In the instant case, Leafa logs in, makes a new friend, and is instantly tentacle raped by an exaggerated over-the-top villain (the most common sort of villain in SAO). It goes beyond even the infamous first-season example involving Asuna. (That's specific enough to identify which one I mean, right?) Leafa suffers through it for entirely unconvincing reasons.

Gabriel Miller
You can identify SAO villains because they all make this face.

Maybe Sword Art Online includes these scenes and presents them in this way because possibly a significant majority of SAO fans enjoy and appreciate them, but I'm optimistic enough to hope it's done out of deference to Kawahara Reki's light novels. I don't know how much the SAO anime deviates from the source material, but I sort of get the feeling that it's not doing it enough.

Alice
I don't remember Alice S. XXX wearing this outfit before.

If you listen to the commentary track for Sword Art Online The Movie: Ordinal Scale, it's quite obvious the production team changed or rejected a significant number of Kawahara's ideas and scenes. I can only guess at what the movie's original script might have looked like, but I think all but the most puerile viewers can identify with certainty which elements of the television show desperately needed re-working.

Dated 10 September 2019: Y'all should read JK Haru Is a Sex Worker in Another World

Front cover: JK Haru is a Sex Worker in Another World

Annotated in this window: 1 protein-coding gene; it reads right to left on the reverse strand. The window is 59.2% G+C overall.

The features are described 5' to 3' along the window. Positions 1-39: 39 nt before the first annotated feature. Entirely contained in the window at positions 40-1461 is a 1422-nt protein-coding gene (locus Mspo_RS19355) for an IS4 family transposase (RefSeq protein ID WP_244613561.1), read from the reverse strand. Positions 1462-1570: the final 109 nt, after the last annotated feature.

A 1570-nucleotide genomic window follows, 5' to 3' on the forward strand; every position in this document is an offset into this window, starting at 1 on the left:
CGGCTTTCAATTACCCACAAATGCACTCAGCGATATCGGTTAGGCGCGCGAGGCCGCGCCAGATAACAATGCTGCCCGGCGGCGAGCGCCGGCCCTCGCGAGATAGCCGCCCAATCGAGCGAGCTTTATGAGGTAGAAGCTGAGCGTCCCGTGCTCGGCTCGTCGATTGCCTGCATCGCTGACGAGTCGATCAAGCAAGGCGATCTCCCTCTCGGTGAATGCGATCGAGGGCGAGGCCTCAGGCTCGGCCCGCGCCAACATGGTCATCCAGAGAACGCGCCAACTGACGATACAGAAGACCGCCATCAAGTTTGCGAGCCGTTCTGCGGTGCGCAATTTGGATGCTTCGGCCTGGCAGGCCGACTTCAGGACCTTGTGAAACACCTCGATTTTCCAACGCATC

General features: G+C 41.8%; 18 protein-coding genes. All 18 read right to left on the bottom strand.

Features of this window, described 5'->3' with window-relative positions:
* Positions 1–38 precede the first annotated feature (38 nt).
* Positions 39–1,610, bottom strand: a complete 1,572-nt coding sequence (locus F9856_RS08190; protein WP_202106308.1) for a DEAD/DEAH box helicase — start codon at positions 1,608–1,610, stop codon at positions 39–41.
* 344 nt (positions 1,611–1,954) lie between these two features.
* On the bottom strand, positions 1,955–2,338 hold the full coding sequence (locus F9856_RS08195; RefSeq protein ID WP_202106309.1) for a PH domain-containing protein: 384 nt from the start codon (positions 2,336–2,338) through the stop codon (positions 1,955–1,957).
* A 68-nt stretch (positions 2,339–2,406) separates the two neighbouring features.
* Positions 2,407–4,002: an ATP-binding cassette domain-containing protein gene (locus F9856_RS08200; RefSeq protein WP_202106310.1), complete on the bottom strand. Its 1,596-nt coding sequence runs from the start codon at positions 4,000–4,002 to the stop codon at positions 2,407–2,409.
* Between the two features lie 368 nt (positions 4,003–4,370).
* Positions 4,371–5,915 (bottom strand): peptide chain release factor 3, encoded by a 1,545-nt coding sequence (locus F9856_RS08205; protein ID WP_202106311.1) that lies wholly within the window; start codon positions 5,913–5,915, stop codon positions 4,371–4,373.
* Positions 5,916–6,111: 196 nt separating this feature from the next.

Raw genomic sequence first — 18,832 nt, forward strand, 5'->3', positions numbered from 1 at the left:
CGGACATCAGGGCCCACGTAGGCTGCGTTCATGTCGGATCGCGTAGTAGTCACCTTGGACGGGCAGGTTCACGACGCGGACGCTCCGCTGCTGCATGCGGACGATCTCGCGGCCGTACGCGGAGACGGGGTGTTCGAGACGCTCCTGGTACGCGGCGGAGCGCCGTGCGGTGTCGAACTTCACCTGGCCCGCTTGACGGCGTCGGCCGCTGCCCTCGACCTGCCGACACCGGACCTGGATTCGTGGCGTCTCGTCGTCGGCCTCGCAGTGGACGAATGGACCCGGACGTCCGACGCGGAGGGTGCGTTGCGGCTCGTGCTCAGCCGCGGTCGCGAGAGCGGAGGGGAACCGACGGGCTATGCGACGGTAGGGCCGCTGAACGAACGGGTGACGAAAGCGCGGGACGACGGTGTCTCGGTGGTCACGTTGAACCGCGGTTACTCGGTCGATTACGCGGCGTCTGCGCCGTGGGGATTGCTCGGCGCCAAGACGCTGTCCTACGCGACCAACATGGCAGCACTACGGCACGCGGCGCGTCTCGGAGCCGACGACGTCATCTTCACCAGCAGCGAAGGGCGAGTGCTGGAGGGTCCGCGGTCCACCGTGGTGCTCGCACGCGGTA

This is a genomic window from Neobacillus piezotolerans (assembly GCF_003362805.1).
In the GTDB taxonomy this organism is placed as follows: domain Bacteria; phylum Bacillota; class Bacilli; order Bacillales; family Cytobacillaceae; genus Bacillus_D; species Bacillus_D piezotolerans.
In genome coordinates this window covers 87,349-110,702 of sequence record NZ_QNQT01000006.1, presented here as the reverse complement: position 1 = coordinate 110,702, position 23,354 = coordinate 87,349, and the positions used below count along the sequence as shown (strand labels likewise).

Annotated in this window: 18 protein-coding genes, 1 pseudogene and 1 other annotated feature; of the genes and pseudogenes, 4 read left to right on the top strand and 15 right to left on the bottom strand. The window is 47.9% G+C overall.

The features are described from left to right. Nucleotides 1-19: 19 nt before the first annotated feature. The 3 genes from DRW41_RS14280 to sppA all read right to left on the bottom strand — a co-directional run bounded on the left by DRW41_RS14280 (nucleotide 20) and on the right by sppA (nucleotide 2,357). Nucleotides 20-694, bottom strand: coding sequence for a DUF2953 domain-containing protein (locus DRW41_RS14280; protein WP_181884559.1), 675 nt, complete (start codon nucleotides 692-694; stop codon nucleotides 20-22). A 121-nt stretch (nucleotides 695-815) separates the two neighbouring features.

Despite being a light novel, JK Haru is not illustrated.

JK Haru wa Isekai de Shoufu ni Natta (JK Haru Is a Sex Worker in Another World) gained some notoriety last year when a licensed version became digitally available. Hard copies are now in print as well. Being an isekai light novel, the book is somewhat tongue-in-cheek despite the subject matter. However, I believe the tone it adopts appropriately approximates the sort of setup readers might expect in an isekai light novel about prostitution, thereby facilitating its ability to get them interested in the story before confronting them with the uncomfortable realities that correspond with sex work in general and the vulnerability of prostitutes specifically.

That said, JK Haru Is a Sex Worker in Another World is not a grim book, despite a number of unsettling scenes and events. Moreover, the misogyny and violence encountered in the fantasy world setting are not exactly out of line with the sorts of hazards women face in many sectors of our real world. It's a difficult balancing act for the text, contrasting amusing adventures with these threats. And while there is plenty of sex in JK Haru—as you might expect—the scenes are typically presented matter-of-factly and not written to titilate. Sex work in JK Haru is not glamorous, and the book keeps the attention on the work part, not the sex part.